Solid demand, both domestically and internationally, coupled with tightening world supplies is keeping barley bids well supported in Western Canada and should lead to increased acres this spring.
“The price of feed barley is staying historically high,” said Brian Otto, chair of the Barley Council of Canada, noting feed barley at Lethbridge was currently trading at $5.50 per bushel, which would typically be considered a good price for malting barley.
“With barley prices that high, I think acres will go up,” he said.
Tight supplies worldwide, as Australia had a horrible drought, were contributing to the domestic strength, he said. “It’s just a worldwide shortage of barley, period.”
While increased acres and a resulting boost in production would likely lead to price declines, Otto said the Barley Council was also working on projects to increase demand.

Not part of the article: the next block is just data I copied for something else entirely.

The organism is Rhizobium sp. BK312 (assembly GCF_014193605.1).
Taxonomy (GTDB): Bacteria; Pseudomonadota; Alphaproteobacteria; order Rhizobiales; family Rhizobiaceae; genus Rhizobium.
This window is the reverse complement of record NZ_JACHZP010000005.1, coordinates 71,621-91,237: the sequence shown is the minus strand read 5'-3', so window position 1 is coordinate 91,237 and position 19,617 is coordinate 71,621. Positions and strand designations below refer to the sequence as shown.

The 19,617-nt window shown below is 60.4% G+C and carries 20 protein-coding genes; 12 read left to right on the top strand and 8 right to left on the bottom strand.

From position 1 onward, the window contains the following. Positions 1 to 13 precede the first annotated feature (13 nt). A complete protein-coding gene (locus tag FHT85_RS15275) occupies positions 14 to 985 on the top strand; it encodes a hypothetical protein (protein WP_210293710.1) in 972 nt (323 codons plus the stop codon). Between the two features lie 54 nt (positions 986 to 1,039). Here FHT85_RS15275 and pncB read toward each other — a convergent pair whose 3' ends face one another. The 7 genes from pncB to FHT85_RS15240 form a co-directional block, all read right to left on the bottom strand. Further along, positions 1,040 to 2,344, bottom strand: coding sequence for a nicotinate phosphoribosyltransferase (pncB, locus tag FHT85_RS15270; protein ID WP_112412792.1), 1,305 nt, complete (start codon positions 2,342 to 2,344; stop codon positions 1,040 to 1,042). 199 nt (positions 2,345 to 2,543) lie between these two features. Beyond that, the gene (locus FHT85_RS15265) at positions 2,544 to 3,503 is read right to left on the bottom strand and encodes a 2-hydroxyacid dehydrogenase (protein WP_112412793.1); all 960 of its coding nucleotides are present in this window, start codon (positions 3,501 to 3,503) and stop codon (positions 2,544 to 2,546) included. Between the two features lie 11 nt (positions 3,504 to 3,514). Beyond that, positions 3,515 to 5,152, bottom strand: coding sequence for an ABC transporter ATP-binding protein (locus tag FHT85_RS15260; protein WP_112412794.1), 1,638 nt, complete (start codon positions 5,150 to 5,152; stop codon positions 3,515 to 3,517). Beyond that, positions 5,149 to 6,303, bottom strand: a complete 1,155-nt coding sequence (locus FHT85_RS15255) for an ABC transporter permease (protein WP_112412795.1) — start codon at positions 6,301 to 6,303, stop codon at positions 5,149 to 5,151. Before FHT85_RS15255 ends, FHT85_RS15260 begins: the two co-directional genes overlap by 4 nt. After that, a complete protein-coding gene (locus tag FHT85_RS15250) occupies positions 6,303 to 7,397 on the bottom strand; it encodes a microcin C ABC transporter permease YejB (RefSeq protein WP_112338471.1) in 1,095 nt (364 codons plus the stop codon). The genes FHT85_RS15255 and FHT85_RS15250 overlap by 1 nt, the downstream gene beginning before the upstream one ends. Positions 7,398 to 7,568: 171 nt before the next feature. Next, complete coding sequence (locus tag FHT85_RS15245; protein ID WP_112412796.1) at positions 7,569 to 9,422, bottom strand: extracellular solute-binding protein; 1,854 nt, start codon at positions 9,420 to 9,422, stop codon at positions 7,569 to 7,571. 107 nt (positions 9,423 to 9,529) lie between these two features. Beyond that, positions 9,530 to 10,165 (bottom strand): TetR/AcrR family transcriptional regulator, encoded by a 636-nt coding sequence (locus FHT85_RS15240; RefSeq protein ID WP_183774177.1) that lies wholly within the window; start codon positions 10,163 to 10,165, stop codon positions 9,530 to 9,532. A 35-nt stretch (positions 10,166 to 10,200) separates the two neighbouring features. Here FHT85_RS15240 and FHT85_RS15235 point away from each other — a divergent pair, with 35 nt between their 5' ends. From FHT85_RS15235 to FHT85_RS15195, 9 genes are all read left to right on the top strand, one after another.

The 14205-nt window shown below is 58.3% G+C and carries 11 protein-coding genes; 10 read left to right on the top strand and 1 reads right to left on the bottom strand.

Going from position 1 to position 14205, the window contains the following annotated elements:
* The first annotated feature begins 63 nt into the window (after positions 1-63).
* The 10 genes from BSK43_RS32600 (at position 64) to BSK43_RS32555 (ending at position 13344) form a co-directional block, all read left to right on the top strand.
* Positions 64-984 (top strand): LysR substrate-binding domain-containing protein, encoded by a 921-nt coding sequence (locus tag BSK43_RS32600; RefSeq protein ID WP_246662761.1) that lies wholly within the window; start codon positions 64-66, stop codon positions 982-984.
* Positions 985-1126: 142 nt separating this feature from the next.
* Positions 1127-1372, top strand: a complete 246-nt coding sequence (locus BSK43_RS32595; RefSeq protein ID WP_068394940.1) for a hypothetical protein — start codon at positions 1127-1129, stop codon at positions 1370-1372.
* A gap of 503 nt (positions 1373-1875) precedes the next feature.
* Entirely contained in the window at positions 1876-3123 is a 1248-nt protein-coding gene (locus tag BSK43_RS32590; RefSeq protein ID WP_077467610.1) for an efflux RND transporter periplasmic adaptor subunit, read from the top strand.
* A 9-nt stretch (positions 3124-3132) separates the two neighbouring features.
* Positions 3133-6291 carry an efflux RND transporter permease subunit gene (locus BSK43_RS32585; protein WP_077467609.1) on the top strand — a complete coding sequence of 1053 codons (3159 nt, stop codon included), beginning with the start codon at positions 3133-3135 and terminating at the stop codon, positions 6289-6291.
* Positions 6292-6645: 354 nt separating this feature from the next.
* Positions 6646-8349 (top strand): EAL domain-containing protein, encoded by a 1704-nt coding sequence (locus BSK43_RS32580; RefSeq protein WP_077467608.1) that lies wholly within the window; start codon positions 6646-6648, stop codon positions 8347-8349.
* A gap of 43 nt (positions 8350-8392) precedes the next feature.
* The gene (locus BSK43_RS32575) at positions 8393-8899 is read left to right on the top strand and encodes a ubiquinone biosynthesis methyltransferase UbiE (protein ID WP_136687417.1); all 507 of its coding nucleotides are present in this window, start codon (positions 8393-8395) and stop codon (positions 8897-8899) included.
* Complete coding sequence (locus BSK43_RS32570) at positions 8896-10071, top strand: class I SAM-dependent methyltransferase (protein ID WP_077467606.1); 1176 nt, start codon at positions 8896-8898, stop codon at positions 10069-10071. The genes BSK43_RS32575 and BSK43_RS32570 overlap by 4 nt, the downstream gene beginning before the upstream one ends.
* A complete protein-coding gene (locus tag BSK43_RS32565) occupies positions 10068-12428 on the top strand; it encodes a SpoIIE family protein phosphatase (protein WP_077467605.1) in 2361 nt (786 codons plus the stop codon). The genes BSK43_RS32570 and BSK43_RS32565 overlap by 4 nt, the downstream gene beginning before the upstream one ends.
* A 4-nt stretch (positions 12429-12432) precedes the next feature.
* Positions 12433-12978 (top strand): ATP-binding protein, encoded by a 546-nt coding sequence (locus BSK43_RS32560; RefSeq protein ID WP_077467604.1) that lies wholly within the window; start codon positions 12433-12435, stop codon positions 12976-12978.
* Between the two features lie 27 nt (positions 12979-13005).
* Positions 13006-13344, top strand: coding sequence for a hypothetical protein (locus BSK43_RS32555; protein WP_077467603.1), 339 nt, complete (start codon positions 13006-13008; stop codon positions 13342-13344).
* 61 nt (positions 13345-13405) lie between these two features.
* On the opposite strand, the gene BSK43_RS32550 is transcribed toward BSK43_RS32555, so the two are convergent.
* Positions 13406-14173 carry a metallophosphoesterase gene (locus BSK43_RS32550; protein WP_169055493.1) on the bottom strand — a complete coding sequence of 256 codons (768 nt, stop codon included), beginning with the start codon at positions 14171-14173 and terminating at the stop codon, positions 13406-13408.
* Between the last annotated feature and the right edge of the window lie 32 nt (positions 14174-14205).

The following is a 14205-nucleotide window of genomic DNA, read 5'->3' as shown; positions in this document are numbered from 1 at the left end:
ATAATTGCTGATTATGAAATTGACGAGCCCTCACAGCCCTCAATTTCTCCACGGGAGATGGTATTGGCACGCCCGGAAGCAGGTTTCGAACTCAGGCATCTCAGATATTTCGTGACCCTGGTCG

One such project is focused on showing the intrinsic value of higher-protein Canadian feed barley in order to help develop the Chinese market further.
While the current diplomatic dispute between Canada and China is a concern to exporters, “we aren’t seeing anything that shows us that they’d restrict trade on agricultural products at this time,” said Otto.
China is the single largest export customer for Canadian barley, accounting for roughly two-thirds of the 754,900 tonnes exported during the first four months of the 2018-19 crop year, according to the latest monthly data available from the Canadian Grain Commission (CGC).
Total Canadian barley exports to date are running well ahead of the year-ago level, with the weekly CGC report showing total barley exports of 1.118 million tonnes, as of Jan. 13. That’s about 300,000 tonnes ahead of the previous year’s pace.
— Phil Franz-Warkentin writes for MarketsFarm, a Glacier FarmMedia division specializing in grain and commodity market analysis and reporting.Tagged Australia, barley, barley bids, barley exports, barley prices, China, feed barley, malting, protein, trade